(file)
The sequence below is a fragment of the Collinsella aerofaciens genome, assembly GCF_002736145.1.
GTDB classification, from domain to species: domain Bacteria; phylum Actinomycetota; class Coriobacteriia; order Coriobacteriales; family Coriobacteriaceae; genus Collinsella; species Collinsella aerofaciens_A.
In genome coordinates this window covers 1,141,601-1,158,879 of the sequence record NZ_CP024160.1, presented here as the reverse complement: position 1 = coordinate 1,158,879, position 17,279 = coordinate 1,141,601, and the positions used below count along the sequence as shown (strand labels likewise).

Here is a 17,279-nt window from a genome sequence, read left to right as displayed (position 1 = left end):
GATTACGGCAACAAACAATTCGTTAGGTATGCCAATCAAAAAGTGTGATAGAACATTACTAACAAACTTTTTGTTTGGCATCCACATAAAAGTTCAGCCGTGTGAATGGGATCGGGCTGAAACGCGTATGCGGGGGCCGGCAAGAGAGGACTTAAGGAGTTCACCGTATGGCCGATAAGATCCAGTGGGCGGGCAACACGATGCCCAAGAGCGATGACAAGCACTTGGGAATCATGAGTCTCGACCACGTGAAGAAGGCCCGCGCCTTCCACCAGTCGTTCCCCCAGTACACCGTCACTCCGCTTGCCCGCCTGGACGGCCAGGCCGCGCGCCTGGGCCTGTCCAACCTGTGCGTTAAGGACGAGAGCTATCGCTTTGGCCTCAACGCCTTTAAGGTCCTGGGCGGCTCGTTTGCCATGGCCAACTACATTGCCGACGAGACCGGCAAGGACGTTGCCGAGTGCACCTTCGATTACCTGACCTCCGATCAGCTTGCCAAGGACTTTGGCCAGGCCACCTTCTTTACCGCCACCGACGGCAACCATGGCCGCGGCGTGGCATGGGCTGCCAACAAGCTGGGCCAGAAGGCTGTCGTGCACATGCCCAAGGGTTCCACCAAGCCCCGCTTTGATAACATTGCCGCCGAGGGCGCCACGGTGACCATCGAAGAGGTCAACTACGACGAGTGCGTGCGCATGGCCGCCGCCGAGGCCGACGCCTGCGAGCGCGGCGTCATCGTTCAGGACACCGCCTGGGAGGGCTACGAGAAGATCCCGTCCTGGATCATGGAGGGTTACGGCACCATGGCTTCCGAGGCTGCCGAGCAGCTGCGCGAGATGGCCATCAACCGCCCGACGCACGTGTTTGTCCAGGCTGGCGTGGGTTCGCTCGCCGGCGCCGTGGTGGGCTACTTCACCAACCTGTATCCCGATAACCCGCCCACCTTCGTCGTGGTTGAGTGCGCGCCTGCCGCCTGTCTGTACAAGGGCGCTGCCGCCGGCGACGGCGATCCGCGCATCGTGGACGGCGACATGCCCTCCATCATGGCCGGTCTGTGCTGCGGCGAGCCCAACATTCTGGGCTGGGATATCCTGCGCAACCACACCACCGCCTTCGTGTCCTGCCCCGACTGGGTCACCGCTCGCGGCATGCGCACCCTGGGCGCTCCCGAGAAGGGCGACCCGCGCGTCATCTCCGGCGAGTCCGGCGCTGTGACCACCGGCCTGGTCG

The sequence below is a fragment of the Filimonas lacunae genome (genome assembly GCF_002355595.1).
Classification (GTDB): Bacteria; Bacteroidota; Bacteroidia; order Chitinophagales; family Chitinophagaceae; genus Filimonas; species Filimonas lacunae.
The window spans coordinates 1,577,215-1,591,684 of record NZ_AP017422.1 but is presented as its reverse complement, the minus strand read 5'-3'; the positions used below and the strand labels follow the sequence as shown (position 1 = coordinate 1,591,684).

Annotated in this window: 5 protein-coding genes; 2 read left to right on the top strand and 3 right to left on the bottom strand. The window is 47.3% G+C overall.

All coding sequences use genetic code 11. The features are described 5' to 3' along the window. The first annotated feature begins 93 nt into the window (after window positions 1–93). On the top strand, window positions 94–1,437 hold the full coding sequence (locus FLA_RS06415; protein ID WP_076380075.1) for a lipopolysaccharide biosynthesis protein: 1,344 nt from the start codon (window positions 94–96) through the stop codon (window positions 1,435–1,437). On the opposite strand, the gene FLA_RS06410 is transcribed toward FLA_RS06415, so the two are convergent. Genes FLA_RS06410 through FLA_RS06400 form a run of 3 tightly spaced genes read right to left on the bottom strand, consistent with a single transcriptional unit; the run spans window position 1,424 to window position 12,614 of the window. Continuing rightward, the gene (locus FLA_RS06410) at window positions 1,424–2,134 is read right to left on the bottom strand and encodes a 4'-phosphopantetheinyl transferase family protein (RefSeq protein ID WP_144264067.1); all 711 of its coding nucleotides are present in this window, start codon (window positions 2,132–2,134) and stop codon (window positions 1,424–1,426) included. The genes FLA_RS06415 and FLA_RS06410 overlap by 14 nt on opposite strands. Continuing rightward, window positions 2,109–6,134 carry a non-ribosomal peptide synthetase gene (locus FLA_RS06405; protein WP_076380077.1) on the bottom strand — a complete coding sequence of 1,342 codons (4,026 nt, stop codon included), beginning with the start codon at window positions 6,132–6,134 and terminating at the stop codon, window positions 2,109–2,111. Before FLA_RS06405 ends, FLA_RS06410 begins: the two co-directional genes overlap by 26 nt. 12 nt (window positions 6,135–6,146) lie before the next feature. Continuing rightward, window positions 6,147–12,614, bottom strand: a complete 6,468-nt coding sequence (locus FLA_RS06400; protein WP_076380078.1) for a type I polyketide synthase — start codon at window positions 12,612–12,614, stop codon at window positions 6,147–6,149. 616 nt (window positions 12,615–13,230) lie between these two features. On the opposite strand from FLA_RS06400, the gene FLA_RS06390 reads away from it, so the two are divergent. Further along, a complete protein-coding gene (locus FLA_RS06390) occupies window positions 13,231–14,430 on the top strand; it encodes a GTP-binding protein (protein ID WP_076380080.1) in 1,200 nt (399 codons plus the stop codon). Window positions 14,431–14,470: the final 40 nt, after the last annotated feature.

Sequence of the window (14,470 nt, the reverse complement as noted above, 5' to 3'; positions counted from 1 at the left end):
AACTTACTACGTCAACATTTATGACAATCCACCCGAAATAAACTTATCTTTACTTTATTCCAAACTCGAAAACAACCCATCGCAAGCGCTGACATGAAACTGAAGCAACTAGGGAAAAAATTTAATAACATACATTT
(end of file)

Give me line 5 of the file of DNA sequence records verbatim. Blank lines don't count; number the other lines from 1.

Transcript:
GATTACGGCAACAAACAATTCGTTAGGTATGCCAATCAAAAAGTGTGATAGAACATTACTAACAAACTTTTTGTTTGGCATCCACATAAAAGTTCAGCCGTGTGAATGGGATCGGGCTGAAACGCGTATGCGGGGGCCGGCAAGAGAGGACTTAAGGAGTTCACCGTATGGCCGATAAGATCCAGTGGGCGGGCAACACGATGCCCAAGAGCGATGACAAGCACTTGGGAATCATGAGTCTCGACCACGTGAAGAAGGCCCGCGCCTTCCACCAGTCGTTCCCCCAGTACACCGTCACTCCGCTTGCCCGCCTGGACGGCCAGGCCGCGCGCCTGGGCCTGTCCAACCTGTGCGTTAAGGACGAGAGCTATCGCTTTGGCCTCAACGCCTTTAAGGTCCTGGGCGGCTCGTTTGCCATGGCCAACTACATTGCCGACGAGACCGGCAAGGACGTTGCCGAGTGCACCTTCGATTACCTGACCTCCGATCAGCTTGCCAAGGACTTTGGCCAGGCCACCTTCTTTACCGCCACCGACGGCAACCATGGCCGCGGCGTGGCATGGGCTGCCAACAAGCTGGGCCAGAAGGCTGTCGTGCACATGCCCAAGGGTTCCACCAAGCCCCGCTTTGATAACATTGCCGCCGAGGGCGCCACGGTGACCATCGAAGAGGTCAACTACGACGAGTGCGTGCGCATGGCCGCCGCCGAGGCCGACGCCTGCGAGCGCGGCGTCATCGTTCAGGACACCGCCTGGGAGGGCTACGAGAAGATCCCGTCCTGGATCATGGAGGGTTACGGCACCATGGCTTCCGAGGCTGCCGAGCAGCTGCGCGAGATGGCCATCAACCGCCCGACGCACGTGTTTGTCCAGGCTGGCGTGGGTTCGCTCGCCGGCGCCGTGGTGGGCTACTTCACCAACCTGTATCCCGATAACCCGCCCACCTTCGTCGTGGTTGAGTGCGCGCCTGCCGCCTGTCTGTACAAGGGCGCTGCCGCCGGCGACGGCGATCCGCGCATCGTGGACGGCGACATGCCCTCCATCATGGCCGGTCTGTGCTGCGGCGAGCCCAACATTCTGGGCTGGGATATCCTGCGCAACCACACCACCGCCTTCGTGTCCTGCCCCGACTGGGTCACCGCTCGCGGCATGCGCACCCTGGGCGCTCCCGAGAAGGGCGACCCGCGCGTCATCTCCGGCGAGTCCGGCGCTGTGACCACCGGCCTGGTCG